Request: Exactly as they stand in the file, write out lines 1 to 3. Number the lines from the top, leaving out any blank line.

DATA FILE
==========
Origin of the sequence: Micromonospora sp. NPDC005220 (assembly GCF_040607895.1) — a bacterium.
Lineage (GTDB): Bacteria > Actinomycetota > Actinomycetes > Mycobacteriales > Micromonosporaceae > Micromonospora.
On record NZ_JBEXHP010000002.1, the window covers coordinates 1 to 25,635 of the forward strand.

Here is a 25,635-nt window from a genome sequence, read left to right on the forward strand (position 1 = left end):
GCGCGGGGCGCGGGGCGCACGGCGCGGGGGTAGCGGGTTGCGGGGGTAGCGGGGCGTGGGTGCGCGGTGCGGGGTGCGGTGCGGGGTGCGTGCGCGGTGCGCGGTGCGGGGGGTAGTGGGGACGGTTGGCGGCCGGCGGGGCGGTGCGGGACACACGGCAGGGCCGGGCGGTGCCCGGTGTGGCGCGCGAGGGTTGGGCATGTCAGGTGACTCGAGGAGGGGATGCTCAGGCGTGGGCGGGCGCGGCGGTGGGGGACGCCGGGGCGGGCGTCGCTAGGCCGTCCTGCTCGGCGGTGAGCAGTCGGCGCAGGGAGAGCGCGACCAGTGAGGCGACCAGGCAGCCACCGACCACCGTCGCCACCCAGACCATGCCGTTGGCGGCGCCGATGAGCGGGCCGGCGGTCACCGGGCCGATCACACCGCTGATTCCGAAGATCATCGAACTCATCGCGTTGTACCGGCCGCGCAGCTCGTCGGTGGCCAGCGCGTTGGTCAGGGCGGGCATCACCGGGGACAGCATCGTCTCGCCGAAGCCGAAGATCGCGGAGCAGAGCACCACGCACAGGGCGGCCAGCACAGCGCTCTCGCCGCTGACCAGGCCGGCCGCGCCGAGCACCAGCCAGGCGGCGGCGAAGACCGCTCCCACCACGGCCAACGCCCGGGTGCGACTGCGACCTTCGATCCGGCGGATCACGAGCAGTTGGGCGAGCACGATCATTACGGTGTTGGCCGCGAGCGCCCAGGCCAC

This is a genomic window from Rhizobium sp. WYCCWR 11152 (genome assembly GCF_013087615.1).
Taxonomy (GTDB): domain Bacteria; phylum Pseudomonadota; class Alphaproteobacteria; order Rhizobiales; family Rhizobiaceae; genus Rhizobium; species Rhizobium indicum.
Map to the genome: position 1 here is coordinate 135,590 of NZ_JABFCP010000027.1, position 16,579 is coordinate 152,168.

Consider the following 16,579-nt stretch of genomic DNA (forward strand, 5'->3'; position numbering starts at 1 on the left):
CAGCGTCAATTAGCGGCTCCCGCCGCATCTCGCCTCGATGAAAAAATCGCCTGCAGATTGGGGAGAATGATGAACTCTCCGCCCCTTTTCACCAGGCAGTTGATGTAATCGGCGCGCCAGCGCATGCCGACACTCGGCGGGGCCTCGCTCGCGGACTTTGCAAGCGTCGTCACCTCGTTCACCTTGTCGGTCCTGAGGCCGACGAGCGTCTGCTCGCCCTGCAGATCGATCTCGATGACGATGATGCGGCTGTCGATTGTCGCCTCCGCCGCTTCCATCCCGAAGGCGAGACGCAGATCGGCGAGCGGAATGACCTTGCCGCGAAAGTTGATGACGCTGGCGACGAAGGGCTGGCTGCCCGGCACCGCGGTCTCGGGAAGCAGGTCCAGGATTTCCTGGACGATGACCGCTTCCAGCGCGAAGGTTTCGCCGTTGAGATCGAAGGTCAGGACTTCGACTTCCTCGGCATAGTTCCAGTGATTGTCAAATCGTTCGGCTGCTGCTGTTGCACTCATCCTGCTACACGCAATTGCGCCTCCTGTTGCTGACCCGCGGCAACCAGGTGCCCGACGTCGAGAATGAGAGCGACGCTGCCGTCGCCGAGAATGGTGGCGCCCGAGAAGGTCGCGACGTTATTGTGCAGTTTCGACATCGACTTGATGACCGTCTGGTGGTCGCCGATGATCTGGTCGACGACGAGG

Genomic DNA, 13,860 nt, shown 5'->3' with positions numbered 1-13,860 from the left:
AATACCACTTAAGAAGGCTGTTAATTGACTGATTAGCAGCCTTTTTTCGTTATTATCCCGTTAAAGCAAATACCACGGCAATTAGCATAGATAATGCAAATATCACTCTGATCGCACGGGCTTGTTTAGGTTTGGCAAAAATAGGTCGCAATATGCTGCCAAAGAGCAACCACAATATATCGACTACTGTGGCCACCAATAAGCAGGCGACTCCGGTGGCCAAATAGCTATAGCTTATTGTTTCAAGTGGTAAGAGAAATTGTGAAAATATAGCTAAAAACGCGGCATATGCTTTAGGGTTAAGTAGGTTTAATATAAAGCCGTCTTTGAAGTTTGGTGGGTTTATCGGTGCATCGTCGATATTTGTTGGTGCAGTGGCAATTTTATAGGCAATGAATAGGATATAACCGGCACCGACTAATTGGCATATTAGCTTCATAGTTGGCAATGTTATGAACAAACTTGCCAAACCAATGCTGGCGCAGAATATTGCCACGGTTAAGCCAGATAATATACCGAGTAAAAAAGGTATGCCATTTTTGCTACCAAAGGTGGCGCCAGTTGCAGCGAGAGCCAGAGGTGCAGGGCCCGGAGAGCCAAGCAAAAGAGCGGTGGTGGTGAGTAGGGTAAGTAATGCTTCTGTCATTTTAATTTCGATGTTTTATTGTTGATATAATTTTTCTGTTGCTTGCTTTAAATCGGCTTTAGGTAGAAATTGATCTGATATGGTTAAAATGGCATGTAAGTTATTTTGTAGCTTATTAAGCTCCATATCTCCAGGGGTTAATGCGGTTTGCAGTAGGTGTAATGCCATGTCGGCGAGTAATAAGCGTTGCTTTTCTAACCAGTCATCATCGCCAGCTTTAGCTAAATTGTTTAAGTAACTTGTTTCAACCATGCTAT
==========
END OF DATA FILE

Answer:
Origin of the sequence: Micromonospora sp. NPDC005220 (assembly GCF_040607895.1) — a bacterium.
Lineage (GTDB): Bacteria > Actinomycetota > Actinomycetes > Mycobacteriales > Micromonosporaceae > Micromonospora.
On record NZ_JBEXHP010000002.1, the window covers coordinates 1 to 25,635 of the forward strand.